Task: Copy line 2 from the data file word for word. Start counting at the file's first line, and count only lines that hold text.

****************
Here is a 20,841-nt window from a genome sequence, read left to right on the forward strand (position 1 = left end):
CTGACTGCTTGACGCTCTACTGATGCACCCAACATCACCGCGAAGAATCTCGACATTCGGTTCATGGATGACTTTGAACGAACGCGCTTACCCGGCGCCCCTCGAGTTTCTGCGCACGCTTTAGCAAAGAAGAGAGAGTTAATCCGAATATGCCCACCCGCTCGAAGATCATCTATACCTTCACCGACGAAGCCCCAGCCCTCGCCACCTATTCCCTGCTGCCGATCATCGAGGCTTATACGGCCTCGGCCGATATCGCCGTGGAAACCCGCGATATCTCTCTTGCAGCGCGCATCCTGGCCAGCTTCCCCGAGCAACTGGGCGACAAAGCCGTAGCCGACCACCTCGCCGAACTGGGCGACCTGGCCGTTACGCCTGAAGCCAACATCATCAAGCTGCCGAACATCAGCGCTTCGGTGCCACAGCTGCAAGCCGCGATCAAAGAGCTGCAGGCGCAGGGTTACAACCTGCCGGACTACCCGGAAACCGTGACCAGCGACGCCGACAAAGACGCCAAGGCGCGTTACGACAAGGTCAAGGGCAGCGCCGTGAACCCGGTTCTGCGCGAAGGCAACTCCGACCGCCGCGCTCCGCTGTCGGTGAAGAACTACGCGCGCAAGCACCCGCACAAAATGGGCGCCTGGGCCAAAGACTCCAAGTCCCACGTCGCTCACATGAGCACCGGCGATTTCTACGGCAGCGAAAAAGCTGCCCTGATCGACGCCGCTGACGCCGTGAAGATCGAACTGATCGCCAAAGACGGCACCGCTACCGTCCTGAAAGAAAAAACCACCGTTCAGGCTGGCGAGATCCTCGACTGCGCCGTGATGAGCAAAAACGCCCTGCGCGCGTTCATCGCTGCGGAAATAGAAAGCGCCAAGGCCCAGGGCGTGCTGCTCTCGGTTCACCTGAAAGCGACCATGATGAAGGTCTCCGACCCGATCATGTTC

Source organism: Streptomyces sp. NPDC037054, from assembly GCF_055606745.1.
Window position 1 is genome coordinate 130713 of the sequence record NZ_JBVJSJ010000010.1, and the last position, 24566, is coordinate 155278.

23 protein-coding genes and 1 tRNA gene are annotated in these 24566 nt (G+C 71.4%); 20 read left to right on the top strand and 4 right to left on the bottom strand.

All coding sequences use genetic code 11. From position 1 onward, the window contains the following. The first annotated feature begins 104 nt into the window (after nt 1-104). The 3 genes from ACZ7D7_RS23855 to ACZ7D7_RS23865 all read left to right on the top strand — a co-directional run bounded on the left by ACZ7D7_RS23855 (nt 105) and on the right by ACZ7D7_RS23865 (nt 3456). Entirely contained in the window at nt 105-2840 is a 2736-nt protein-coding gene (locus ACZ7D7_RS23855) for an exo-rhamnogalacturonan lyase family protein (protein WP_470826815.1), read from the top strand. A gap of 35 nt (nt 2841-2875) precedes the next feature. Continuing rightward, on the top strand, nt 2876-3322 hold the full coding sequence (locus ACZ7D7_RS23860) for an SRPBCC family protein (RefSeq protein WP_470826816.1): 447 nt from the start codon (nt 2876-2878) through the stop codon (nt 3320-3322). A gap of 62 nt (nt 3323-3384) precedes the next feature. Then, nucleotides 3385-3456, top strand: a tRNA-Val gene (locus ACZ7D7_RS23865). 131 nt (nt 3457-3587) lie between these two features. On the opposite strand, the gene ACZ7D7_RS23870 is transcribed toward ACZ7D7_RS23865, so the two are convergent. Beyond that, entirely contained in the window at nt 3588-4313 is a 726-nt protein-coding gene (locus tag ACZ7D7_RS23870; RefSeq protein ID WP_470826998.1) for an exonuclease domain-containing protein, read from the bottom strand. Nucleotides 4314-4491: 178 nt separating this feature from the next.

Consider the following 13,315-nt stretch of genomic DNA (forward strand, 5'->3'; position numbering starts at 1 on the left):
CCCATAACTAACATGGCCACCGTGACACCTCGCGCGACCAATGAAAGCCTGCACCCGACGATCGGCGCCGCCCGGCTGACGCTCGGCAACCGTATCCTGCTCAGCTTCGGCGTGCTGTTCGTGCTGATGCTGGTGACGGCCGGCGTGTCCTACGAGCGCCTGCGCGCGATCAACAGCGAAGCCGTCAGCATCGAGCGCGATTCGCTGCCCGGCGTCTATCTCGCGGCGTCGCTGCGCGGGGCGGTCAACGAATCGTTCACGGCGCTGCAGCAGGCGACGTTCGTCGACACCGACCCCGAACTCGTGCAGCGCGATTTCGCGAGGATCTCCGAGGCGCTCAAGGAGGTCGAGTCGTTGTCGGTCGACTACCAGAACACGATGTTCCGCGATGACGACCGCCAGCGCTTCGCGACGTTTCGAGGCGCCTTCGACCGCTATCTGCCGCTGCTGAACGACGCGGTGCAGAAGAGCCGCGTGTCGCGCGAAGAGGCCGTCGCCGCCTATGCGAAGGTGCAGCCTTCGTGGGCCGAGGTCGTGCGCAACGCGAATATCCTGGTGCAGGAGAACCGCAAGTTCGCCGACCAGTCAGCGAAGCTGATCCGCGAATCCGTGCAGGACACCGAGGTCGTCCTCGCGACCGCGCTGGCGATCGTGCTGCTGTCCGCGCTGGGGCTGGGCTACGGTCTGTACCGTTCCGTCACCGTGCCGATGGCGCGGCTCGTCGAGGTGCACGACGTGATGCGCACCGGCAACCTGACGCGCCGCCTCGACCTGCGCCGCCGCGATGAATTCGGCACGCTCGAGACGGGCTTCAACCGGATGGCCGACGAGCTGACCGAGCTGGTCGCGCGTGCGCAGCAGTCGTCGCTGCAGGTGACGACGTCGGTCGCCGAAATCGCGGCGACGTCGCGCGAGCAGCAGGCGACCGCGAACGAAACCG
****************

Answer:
CTGACTGCTTGACGCTCTACTGATGCACCCAACATCACCGCGAAGAATCTCGACATTCGGTTCATGGATGACTTTGAACGAACGCGCTTACCCGGCGCCCCTCGAGTTTCTGCGCACGCTTTAGCAAAGAAGAGAGAGTTAATCCGAATATGCCCACCCGCTCGAAGATCATCTATACCTTCACCGACGAAGCCCCAGCCCTCGCCACCTATTCCCTGCTGCCGATCATCGAGGCTTATACGGCCTCGGCCGATATCGCCGTGGAAACCCGCGATATCTCTCTTGCAGCGCGCATCCTGGCCAGCTTCCCCGAGCAACTGGGCGACAAAGCCGTAGCCGACCACCTCGCCGAACTGGGCGACCTGGCCGTTACGCCTGAAGCCAACATCATCAAGCTGCCGAACATCAGCGCTTCGGTGCCACAGCTGCAAGCCGCGATCAAAGAGCTGCAGGCGCAGGGTTACAACCTGCCGGACTACCCGGAAACCGTGACCAGCGACGCCGACAAAGACGCCAAGGCGCGTTACGACAAGGTCAAGGGCAGCGCCGTGAACCCGGTTCTGCGCGAAGGCAACTCCGACCGCCGCGCTCCGCTGTCGGTGAAGAACTACGCGCGCAAGCACCCGCACAAAATGGGCGCCTGGGCCAAAGACTCCAAGTCCCACGTCGCTCACATGAGCACCGGCGATTTCTACGGCAGCGAAAAAGCTGCCCTGATCGACGCCGCTGACGCCGTGAAGATCGAACTGATCGCCAAAGACGGCACCGCTACCGTCCTGAAAGAAAAAACCACCGTTCAGGCTGGCGAGATCCTCGACTGCGCCGTGATGAGCAAAAACGCCCTGCGCGCGTTCATCGCTGCGGAAATAGAAAGCGCCAAGGCCCAGGGCGTGCTGCTCTCGGTTCACCTGAAAGCGACCATGATGAAGGTCTCCGACCCGATCATGTTC